Feed your baby whenever they exhibit hunger cues. Sucking time may vary from feed to feed. Allow your baby to feed on the first breast until their rhythmic, or nutritive, sucking stops. They may then flutter suck at the end of the feed. This is normal and helps your baby to have the fat-rich milk which is available towards the end of the feed. Babies settle for longer periods and gain more weight when allowed to flutter suck at the end of a feed.
Babies will generally feed between eight to 12 times each day. If they have a longer break between feeds they often have several feeds close together (cluster feeding). Some babies may not display hunger cues so if you are having difficulty waking and feeding your baby please speak to your midwife.
How do I know if my baby is getting enough breast milk?
Breast milk contains all the nutrients and fluid that your baby needs in the first six months of life. No other fluids are needed. You can be confident in knowing that your baby is receiving enough breast milk if your baby:
- has five to six wet disposable nappies per day (or six to eight wet cloth nappies) and their urine is pale in colour
- has two to three loose bowel movements per day that are yellow, or mustard, in colour. After six weeks of age your baby’s bowel motions may decrease in frequency, but this is not a concern if weight gain and the number of wet nappies are adequate. Breastfed babies are rarely constipated
- settles following most feeds
- looks alert when awake
- has a moist mouth.
Mater does not routinely give infant formula or boiled water to breastfed babies unless medically indicated for the following reasons:
- Any infant formula given to your baby in the newborn period will interfere with the protection against infection that breast milk is creating in your baby’s gut.
- Both soy and cows’ milk formula can cause allergies.
- Your breasts may become overfull and painful (engorged) if your breastmilk is not removed regularly.
- A baby has a completely different sucking action for breastfeeding compared to sucking on a teat. A breastfed baby can become confused between the two and may have difficulty latching correctly onto the breast.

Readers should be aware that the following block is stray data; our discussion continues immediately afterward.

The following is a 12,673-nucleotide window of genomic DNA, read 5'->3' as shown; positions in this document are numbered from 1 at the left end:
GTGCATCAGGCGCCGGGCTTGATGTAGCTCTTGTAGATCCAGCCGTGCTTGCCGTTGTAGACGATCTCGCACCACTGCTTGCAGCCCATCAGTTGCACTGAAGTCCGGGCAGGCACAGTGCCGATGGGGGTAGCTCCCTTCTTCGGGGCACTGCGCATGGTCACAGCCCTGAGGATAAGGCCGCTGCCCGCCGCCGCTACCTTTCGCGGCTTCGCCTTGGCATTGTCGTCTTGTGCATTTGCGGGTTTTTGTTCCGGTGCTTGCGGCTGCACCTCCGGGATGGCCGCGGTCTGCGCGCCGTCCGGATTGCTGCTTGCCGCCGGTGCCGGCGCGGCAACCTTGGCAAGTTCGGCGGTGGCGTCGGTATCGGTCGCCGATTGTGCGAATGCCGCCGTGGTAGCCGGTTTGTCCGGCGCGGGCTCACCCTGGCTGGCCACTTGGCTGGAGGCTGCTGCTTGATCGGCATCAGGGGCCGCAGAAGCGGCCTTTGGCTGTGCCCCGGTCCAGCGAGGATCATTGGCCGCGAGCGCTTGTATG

Nipple shields are made of soft silicone and may be used to help those women who have flat or inverted nipples to breastfeed. However, it is imperative that a nipple shield not be used until your milk comes in (usually around day three), and then only with assistance from a midwife. Follow-up with a lactation consultant or child health nurse is recommended if you are discharged home using a nipple shield. You will be able to stop using the nipple shield when it feels right for both of you.
To clean your nipple shield:
- rinse in cold water
- wash in hot soapy water, ensuring all milky residue is removed
- rinse thoroughly with clean water
- air dry or pat dry with clean paper towel
- store in a clean airtight container, which should be washed daily.
The early use of pacifiers can interfere with the natural process of breastfeeding. Pacifiers can contribute to slow weight gain, early weaning and thrush infections of your baby’s mouth and your nipples. The routine use of pacifiers for breastfed babies is not recommended. If you choose to use a pacifier, they must be washed regularly in hot soapy water, rinsed thoroughly and allowed to air-dry. Clean pacifiers should be stored in a clean air-tight container.
How fathers can help
Supporting your partner’s decision to breastfeed and encouraging her throughout provides her with invaluable support. Fathers may be concerned that they will not bond as closely with their baby if their partner chooses to breastfeed. However, there are many ways in which you can support your partner and still form a close bond with your baby.
Spending time with your baby, doing other important things such as bathing, burping, changing nappies and cuddling help you to get to know your baby. For example, put your baby in a sling and go for a walk while your partner has a rest—your baby will enjoy the closeness with you and your partner will be grateful for some time to catch up on sleep.